National Parks Conservation Association Gives County Commissioners Preview of New Report about Harpers Ferry; High Scores Illustrate Importance of Community Support

 
PRESS RELEASE
  FOR IMMEDIATE RELEASE
Date:   February 11, 2009
Contact:   Andrea Keller Helsel, National Parks Conservation Association, 202.454.3332


National Parks Conservation Association Gives County Commissioners Preview of New Report about Harpers Ferry; High Scores Illustrate Importance of Community Support

WHAT:  
The National Parks Conservation Association to brief Jefferson County, West Virginia, Commission members about the findings of the organization’s new assessment of Harpers Ferry National Historical Park—and offer recommendations for its continued protection as a national treasure and local economic engine.

The National Parks Conservation Association presentation will be made on the 200th birthday of President Abraham Lincoln, who visited Harpers Ferry in 1862 to meet with Gen. George B. McClellan; while in town, he visited the engine house that John Brown and his men had used as a fort three years earlier. Today, that engine house is one of many cultural treasures preserved by the National Park Service as part of Harpers Ferry National Historical Park. 

WHO:   
National Parks Conservation Association West Virginia Field Manager Erin Haddix St. John

WHEN:  
Thursday, February 12, 2009, 10:30 AM

WHERE:  
County Commission Courtroom, 100 East Washington Street
Charles Town, West Virginia

Harpers Ferry National Historical Park preserves landscapes that include a Civil War battlefield and the historic Lower Town area; numerous historic structures, including the engine house that served as John Brown’s fort, and a variety of museum artifacts relating to the town’s early industrial period, John Brown’s raid, the Civil War, and the area’s civil rights history.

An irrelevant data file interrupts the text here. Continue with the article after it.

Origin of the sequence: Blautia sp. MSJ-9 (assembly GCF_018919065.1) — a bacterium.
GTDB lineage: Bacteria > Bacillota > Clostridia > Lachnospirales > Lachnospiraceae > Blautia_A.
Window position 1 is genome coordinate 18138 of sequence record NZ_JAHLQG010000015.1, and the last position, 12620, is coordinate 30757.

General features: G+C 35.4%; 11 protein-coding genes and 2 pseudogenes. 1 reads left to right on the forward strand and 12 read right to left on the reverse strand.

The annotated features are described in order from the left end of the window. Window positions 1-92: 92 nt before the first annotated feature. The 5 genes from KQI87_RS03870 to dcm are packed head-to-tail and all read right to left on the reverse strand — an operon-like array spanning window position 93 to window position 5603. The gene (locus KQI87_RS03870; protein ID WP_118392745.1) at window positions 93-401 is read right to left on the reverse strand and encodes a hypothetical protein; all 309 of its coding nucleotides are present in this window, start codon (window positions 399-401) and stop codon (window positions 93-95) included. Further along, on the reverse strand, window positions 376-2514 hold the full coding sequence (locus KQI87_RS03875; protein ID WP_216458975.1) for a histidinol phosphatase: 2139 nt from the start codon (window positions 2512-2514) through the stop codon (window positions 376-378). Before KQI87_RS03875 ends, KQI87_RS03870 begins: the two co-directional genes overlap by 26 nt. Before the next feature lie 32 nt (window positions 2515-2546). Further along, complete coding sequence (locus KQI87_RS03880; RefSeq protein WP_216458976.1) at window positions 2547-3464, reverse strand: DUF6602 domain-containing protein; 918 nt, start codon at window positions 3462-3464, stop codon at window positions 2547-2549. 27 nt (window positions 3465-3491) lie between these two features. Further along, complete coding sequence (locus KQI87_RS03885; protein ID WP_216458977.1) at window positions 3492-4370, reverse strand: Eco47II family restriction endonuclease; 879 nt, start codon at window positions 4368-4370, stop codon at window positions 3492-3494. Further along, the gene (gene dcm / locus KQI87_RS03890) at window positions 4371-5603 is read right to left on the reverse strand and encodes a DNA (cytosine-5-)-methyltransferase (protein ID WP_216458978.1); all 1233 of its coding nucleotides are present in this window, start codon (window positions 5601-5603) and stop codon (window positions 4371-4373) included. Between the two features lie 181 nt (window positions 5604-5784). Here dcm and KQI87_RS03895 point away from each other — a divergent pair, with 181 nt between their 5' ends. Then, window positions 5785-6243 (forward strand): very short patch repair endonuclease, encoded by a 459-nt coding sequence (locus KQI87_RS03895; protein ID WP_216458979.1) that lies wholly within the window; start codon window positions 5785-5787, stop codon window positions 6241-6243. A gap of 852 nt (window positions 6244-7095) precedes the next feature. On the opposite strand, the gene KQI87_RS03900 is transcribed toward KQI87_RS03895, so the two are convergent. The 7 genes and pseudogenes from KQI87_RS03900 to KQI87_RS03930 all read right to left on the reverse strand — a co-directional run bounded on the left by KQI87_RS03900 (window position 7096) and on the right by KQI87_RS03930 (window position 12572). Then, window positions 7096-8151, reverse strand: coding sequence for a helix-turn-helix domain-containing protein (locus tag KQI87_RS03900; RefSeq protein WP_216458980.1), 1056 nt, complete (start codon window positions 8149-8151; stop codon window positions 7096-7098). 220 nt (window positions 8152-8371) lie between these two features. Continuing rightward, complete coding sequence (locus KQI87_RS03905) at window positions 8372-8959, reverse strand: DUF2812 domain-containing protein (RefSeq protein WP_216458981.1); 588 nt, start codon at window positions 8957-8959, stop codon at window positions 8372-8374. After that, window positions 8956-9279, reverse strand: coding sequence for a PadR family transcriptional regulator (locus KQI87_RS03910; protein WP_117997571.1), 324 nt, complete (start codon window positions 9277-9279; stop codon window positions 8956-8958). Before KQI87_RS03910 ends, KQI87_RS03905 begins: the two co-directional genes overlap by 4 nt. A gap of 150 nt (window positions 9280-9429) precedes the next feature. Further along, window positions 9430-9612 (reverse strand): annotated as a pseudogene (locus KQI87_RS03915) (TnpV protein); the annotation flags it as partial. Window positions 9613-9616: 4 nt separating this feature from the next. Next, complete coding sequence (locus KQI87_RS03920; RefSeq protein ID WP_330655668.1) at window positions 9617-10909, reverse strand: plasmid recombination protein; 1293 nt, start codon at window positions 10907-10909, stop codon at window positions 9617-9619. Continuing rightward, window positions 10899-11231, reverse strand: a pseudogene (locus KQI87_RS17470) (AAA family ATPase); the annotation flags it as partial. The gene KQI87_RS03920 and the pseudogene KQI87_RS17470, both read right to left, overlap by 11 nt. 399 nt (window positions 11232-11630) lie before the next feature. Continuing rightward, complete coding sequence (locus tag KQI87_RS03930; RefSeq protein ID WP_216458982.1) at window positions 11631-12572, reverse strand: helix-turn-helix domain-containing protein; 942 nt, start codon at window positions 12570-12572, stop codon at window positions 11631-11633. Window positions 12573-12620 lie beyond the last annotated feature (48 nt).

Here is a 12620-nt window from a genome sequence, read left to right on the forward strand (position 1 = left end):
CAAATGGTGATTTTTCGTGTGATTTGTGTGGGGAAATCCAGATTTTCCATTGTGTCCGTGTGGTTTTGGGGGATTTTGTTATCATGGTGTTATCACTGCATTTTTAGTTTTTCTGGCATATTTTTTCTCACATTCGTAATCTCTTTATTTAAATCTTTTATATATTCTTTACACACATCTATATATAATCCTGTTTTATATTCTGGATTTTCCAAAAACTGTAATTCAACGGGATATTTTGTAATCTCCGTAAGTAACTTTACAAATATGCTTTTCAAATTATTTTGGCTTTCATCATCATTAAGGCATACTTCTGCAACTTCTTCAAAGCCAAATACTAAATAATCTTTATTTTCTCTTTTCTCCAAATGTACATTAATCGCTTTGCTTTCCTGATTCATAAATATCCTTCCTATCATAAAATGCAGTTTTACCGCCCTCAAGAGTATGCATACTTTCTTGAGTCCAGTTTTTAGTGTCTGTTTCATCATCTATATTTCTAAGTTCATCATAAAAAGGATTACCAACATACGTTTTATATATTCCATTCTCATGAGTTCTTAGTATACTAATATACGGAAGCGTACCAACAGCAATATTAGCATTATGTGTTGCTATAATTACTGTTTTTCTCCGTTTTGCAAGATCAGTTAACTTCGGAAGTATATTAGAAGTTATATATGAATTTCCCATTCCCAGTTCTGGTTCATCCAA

According to the new Center for State of the Parks assessment from the nonprofit National Parks Conservation Association, Harpers Ferry National Historical Park’s cultural resources are in “good” condition, scoring an overall 83 out of 100. This is the highest score received by any of the nearly 60 national park sites that the Center for State of the Parks has assessed to date; just one other park assessed by the Center has received this same score for cultural resource conditions: Andrew Johnson National Historic Site in Tennessee.

Harpers Ferry’s natural resources scored an overall 75 out of 100 points or “fair” condition.

In her presentation, National Parks Conservation Association West Virginia Field Manager Erin Haddix St. John will attribute the park’s high scores to the innovative, dedicated work of the National Park Service, and the extraordinary long-term support from neighboring communities and counties, notably Jefferson County. This support is essential to the park’s bright future, as it continues to grapple with incompatible development proposals on adjacent lands, and chronic federal funding shortfalls.

The National Parks Conservation Association launched the landmark Center for State of the Parks program in 2000 to assess the resource conditions of national parks across the country.  To learn more, please click here.

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